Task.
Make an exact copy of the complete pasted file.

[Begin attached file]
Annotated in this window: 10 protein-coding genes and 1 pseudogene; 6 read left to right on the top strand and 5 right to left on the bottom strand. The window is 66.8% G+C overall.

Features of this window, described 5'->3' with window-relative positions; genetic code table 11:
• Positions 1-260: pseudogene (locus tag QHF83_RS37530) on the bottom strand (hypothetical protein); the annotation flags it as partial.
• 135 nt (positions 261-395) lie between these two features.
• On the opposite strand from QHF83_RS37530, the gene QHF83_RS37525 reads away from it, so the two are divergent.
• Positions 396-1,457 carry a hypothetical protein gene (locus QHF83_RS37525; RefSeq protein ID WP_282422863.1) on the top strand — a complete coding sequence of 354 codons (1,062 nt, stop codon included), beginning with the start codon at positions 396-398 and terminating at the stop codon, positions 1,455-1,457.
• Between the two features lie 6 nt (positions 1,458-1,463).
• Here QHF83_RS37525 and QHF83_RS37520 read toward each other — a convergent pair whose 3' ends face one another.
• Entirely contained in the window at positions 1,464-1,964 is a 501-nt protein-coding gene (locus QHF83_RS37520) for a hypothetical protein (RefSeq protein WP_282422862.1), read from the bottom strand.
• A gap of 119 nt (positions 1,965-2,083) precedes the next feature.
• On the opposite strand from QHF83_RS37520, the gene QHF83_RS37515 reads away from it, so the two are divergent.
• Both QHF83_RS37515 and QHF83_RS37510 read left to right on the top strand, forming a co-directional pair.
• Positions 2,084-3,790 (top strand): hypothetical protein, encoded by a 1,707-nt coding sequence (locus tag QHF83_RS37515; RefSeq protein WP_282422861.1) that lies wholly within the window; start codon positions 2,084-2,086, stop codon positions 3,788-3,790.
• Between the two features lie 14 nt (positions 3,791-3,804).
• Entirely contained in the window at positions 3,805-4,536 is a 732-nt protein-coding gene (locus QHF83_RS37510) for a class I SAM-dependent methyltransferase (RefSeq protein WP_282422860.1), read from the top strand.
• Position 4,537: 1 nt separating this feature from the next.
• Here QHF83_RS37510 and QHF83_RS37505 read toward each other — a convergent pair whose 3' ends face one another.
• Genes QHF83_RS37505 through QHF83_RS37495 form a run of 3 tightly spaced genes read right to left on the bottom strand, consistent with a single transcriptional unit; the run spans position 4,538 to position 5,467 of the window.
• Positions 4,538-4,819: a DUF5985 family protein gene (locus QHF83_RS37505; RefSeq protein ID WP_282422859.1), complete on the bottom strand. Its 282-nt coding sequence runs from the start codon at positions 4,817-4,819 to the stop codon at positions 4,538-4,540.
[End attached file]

Annotated in this window: 10 protein-coding genes and 1 pseudogene; 6 read left to right on the top strand and 5 right to left on the bottom strand. The window is 66.8% G+C overall.

Features of this window, described 5'->3' with window-relative positions; genetic code table 11:
• Positions 1-260: pseudogene (locus tag QHF83_RS37530) on the bottom strand (hypothetical protein); the annotation flags it as partial.
• 135 nt (positions 261-395) lie between these two features.
• On the opposite strand from QHF83_RS37530, the gene QHF83_RS37525 reads away from it, so the two are divergent.
• Positions 396-1,457 carry a hypothetical protein gene (locus QHF83_RS37525; RefSeq protein ID WP_282422863.1) on the top strand — a complete coding sequence of 354 codons (1,062 nt, stop codon included), beginning with the start codon at positions 396-398 and terminating at the stop codon, positions 1,455-1,457.
• Between the two features lie 6 nt (positions 1,458-1,463).
• Here QHF83_RS37525 and QHF83_RS37520 read toward each other — a convergent pair whose 3' ends face one another.
• Entirely contained in the window at positions 1,464-1,964 is a 501-nt protein-coding gene (locus QHF83_RS37520) for a hypothetical protein (RefSeq protein WP_282422862.1), read from the bottom strand.
• A gap of 119 nt (positions 1,965-2,083) precedes the next feature.
• On the opposite strand from QHF83_RS37520, the gene QHF83_RS37515 reads away from it, so the two are divergent.
• Both QHF83_RS37515 and QHF83_RS37510 read left to right on the top strand, forming a co-directional pair.
• Positions 2,084-3,790 (top strand): hypothetical protein, encoded by a 1,707-nt coding sequence (locus tag QHF83_RS37515; RefSeq protein WP_282422861.1) that lies wholly within the window; start codon positions 2,084-2,086, stop codon positions 3,788-3,790.
• Between the two features lie 14 nt (positions 3,791-3,804).
• Entirely contained in the window at positions 3,805-4,536 is a 732-nt protein-coding gene (locus QHF83_RS37510) for a class I SAM-dependent methyltransferase (RefSeq protein WP_282422860.1), read from the top strand.
• Position 4,537: 1 nt separating this feature from the next.
• Here QHF83_RS37510 and QHF83_RS37505 read toward each other — a convergent pair whose 3' ends face one another.
• Genes QHF83_RS37505 through QHF83_RS37495 form a run of 3 tightly spaced genes read right to left on the bottom strand, consistent with a single transcriptional unit; the run spans position 4,538 to position 5,467 of the window.
• Positions 4,538-4,819: a DUF5985 family protein gene (locus QHF83_RS37505; RefSeq protein ID WP_282422859.1), complete on the bottom strand. Its 282-nt coding sequence runs from the start codon at positions 4,817-4,819 to the stop codon at positions 4,538-4,540.